11. “Yet many schools covet on-line classes to make more money since they don’t need buildings. One day a salary-free computer might “teach” 100 such classes.” — Non sequitur. Do on-line courses necessarily dispense with existing architectural structures? Who creates on-line courses? Who manages them? A computer might be “salary-free,” but could it be maintenance-free? How likely is it that a computer can do everything? Do we have here a hidden assumption that artificial intelligence will make human existence pointless? That passes for humor in science fiction these days.

  12. “may all educators be Good Samaritans who make a special effort to see no student is lost due to institutional neglect.” — Does “Good Samaritan” apply merely to anyone who does a good deed? What point does the parable actually make? Taken literally, what does the analogy imply about the relative social status of teachers and students? Can our readers find a more suitable term? Also, “institutional neglect” can be seen in many areas of society besides education. What can individuals do to combat systemic neglect?

[Editor’s note] In answer to the very last question in #12 we have Bewildering Stories itself. It was inspired by an early form of on-line university courses, which were termed “distance education.” We’ve adapted some features of communication from them, especially our personalized editorial reviews of submissions. We also have the Readers’ Guides, the Challenges, The Critics’ Corner, and the welcome messages to new contributors as well as extensive discussions of style and grammar. Facebook might even serve as a forum if readers felt like using it as one.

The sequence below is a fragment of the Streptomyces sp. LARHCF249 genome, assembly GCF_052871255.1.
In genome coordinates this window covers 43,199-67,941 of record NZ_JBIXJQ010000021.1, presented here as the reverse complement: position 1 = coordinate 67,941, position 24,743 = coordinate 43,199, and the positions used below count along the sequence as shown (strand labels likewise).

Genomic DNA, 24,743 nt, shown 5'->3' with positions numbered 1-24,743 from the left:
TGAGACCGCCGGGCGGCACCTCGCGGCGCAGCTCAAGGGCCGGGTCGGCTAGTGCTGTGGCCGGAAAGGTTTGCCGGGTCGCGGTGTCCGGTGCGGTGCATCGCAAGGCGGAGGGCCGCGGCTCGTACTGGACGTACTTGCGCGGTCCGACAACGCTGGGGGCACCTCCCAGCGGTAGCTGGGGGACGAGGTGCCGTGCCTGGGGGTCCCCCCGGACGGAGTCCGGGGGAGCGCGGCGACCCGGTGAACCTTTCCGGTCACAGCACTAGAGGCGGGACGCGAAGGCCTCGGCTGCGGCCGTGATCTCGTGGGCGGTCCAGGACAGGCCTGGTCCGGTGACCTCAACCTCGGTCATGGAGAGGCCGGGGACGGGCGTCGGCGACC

Would Bewildering Stories be better done in person? A gathering of hundreds or even thousands of participants would resemble an annual convention of, say, the Modern Language Association. Not only would such a meeting be impossible, it would be depressingly impersonal except at parties — and in hotel rooms after hours, of course.

Is Bewildering Stories the best that can be? What is? At least we can say it’s much more open to participation than the traditional literary environment that preceded it, which was limited to magazines in print.

And now that we have Bewildering Stories, we can think out loud, so to speak, and everybody can hear us. We can say, for example, “Beware of ‘bumper stickers’; they only provoke questions like ‘What are you talking about?’” And we can say, “Don’t fall into the ‘all or nothing’ fallacy. That’s where thinking stops.”

Copyright © 2020 by Don Webb